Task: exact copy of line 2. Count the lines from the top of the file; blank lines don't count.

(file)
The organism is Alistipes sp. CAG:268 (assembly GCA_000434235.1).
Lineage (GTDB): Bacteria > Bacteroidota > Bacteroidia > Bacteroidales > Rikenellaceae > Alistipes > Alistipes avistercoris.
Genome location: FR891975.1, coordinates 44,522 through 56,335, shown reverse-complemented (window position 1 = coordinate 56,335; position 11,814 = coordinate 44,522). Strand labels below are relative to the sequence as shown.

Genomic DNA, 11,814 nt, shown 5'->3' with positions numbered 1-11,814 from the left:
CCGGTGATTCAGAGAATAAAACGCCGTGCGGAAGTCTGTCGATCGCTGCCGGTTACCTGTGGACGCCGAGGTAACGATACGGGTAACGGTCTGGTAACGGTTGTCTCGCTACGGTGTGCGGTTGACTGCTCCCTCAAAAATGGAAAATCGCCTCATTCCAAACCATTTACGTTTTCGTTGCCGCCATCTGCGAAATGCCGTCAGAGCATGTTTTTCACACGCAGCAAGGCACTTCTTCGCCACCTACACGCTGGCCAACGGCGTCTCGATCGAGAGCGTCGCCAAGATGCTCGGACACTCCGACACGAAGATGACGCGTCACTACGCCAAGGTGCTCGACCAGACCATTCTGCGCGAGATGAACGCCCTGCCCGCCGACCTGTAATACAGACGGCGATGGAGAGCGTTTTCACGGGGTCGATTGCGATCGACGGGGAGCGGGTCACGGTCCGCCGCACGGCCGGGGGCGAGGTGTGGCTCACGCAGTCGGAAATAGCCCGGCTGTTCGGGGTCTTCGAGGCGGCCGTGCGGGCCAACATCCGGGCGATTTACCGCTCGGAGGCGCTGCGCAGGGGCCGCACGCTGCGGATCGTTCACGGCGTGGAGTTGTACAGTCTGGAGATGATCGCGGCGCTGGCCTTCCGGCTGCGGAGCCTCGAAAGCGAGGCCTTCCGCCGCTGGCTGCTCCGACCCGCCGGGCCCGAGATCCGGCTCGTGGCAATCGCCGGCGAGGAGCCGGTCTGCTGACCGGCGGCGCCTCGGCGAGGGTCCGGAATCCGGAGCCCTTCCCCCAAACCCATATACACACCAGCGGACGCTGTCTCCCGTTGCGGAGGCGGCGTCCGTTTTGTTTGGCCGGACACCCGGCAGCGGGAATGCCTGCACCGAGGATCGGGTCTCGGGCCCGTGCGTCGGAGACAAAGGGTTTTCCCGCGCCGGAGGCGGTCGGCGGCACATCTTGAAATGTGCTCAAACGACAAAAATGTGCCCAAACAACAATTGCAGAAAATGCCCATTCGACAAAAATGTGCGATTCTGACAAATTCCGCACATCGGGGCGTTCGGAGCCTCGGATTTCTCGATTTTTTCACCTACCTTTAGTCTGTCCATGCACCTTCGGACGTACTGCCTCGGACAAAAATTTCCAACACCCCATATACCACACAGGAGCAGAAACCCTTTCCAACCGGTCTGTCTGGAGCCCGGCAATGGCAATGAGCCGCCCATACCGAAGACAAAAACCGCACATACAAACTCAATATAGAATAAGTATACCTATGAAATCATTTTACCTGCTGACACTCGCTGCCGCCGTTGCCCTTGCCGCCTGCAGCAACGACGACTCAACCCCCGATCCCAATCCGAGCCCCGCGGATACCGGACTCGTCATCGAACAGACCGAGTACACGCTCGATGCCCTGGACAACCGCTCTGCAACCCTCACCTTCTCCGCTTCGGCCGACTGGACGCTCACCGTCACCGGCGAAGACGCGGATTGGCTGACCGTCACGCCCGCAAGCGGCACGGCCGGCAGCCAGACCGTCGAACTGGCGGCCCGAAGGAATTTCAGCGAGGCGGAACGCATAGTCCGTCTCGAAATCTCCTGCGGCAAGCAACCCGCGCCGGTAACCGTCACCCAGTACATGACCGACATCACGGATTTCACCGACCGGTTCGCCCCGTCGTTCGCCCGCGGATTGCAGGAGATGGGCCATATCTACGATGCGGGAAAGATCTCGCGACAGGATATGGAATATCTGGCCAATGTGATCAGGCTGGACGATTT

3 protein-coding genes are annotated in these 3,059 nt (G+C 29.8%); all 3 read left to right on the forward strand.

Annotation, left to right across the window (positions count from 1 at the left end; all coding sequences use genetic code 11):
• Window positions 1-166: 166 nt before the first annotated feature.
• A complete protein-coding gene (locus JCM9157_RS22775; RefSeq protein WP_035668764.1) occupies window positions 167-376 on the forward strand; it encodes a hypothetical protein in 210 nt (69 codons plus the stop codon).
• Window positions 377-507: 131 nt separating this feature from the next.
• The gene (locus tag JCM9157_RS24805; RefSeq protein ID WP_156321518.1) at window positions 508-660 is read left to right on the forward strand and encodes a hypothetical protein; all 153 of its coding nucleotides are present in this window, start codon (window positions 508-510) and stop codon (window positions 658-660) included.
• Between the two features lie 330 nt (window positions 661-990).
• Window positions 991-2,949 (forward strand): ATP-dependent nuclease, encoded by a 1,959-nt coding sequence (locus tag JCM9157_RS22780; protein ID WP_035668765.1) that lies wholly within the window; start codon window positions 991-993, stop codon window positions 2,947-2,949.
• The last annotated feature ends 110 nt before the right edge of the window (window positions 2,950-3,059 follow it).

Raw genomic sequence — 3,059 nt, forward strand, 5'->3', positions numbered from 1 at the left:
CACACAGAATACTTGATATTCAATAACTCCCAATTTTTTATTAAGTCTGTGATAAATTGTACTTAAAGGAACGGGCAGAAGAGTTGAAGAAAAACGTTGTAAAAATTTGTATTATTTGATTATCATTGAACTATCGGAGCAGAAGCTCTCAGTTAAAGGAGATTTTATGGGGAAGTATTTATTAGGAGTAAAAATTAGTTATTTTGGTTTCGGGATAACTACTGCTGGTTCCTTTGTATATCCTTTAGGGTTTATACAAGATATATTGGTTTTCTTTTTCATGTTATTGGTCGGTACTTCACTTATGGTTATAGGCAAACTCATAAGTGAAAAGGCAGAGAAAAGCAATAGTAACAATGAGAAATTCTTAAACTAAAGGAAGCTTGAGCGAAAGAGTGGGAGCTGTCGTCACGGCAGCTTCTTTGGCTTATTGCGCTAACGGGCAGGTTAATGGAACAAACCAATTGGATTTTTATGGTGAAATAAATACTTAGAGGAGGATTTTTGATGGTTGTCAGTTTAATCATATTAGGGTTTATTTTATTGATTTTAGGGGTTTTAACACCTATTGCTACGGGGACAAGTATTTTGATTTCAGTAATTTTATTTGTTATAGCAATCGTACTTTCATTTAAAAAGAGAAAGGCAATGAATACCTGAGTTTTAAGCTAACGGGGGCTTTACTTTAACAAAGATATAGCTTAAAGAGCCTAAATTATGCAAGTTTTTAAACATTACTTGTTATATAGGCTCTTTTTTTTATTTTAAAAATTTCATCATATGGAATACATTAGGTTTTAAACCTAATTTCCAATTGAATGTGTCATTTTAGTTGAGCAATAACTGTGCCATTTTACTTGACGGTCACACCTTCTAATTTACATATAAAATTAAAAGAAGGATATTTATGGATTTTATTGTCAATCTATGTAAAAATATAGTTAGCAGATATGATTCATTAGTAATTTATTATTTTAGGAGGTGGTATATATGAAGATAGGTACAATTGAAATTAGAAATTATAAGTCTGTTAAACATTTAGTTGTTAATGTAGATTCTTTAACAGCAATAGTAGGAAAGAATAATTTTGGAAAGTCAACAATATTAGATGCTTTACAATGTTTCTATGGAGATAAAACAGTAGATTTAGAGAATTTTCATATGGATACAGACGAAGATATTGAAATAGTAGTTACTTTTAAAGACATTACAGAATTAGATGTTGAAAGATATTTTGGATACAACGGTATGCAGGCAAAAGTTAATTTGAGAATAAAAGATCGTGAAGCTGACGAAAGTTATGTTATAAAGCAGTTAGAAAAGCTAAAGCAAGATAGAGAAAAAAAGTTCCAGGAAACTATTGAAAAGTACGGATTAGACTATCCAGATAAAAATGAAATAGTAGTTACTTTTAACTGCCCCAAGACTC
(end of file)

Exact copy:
Lineage (GTDB): Bacteria > Bacteroidota > Bacteroidia > Bacteroidales > Rikenellaceae > Alistipes > Alistipes avistercoris.